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Evasion of the Immune System
Highly pathogenic strains of N. fowleri activate the alternative complement pathway but are resistant to lysis. On the surface of N. fowleri is a protein called CD59. CD59 inhibits the formation of the membrane attack complex with C9 and prevents the proliferation of T cells and their ability to produce cytokines (Friztinger, 2006). Therefore, living N. fowleri cannot be taken up by phagocytes nor can it be destroyed. Also, the amoebas are able to internalize antibodies on their surfaces and utilize the proteins as a food source. Sometimes, proteins of the complement system are able to attach to the N. fowleri. In this case, N. fowleri can isolate and shed portions of the membrane containing complement proteins. The shed membrane acts as a decoy, attracting more complement proteins that would otherwise attack the amoeba.
The location of the N. fowleri infection contribute to its avoidance of detection by the immune system. The brain is not easily accessible to the cells of the immune system due to the presence of the blood-brain barrier (meninges), and so the parasites are partially protected from the immune system. Although the body is able to mount an immune response, the host is usually dead by then. The immune system does not have time to fully mobilize its immune cell armies before the brain damage is so extreme that the organism dies.
If N. fowleri encounters a phagocyte, it is thought that N. fowleri is able to release a second set of proteins that decreases the activity of other phagocytes. It is unknown as to how this is accomplished.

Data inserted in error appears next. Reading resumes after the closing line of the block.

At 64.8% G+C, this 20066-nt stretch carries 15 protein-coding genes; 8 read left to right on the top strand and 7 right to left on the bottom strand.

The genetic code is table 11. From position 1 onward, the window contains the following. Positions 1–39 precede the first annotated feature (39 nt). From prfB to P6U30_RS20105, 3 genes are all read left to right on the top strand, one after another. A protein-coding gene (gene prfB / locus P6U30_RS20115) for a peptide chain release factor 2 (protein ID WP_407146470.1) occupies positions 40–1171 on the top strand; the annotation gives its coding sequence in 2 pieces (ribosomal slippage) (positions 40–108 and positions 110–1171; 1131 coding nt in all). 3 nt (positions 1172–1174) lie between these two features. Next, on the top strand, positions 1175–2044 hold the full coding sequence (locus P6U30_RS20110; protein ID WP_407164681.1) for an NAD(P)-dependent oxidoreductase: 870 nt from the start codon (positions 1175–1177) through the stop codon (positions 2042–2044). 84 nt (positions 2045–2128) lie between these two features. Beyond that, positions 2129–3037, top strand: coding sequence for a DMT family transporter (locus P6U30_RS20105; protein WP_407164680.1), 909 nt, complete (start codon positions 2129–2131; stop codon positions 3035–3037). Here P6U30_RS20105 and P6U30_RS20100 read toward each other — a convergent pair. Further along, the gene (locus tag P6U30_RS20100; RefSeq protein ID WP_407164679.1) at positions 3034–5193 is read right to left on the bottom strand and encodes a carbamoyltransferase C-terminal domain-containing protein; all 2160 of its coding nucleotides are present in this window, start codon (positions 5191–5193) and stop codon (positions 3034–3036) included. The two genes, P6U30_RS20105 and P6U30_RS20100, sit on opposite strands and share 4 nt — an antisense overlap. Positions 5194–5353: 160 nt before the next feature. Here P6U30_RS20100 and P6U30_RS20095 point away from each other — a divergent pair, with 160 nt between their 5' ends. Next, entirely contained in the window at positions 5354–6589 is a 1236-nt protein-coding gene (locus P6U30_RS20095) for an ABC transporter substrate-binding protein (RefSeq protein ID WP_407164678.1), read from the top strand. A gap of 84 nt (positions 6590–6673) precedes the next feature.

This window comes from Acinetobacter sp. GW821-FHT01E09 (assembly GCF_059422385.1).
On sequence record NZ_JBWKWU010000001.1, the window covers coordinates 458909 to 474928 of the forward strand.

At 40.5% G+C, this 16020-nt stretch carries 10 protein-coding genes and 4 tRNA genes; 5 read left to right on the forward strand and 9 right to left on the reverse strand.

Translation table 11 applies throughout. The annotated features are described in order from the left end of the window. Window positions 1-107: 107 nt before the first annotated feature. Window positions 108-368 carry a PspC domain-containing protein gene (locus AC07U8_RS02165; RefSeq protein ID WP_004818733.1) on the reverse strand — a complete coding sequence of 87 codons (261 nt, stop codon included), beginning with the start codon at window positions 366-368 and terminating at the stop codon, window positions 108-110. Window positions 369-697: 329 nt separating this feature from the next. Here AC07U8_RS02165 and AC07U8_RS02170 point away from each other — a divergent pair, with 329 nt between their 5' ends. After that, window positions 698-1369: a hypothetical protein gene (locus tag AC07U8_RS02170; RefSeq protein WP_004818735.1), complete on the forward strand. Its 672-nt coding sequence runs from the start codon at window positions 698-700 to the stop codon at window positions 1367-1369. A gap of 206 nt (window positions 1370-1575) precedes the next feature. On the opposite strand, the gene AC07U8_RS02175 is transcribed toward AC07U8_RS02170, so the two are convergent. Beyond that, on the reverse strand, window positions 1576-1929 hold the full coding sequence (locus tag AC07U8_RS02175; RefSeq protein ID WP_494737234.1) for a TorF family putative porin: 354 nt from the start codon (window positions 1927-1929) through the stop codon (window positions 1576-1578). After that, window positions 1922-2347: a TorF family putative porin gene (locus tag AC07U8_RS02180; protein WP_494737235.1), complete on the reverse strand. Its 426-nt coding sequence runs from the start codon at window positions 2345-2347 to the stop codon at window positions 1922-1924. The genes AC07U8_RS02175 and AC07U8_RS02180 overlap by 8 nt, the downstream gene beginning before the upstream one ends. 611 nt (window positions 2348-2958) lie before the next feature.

However, if the host lives long enough, the immune system response gains strength, the most common symptoms of infection become more and more obvious. At first, the parasites are simply unable to hide from the immune cells, and cannot pretend to be part of the host’s body anymore. Over time, the immune system response catches up. More antibodies and complement proteins are released, more phagocytes are born, and more blood and immune cells rush to the parasitic sites. The brain becomes swollen, which often leads to seizures and compression of the surrounding brain tissue. The immune response causes irreparable brain damage to the areas of the brain around the N. fowleri as the phagocytes ingest the cells surrounding the N. fowleri, which also contributes to the seizures.
N. fowleri is a free-living organism, which means that it can survive without a host. This explains why N. fowleri attacks are so rapid and fatal. Since hosts are not necessary to its survival, the parasite does not have to avoid killing them. (Manzo, 2003)
Humoral Immune Response
Cellular Immune Response
Evasion of The Immune System
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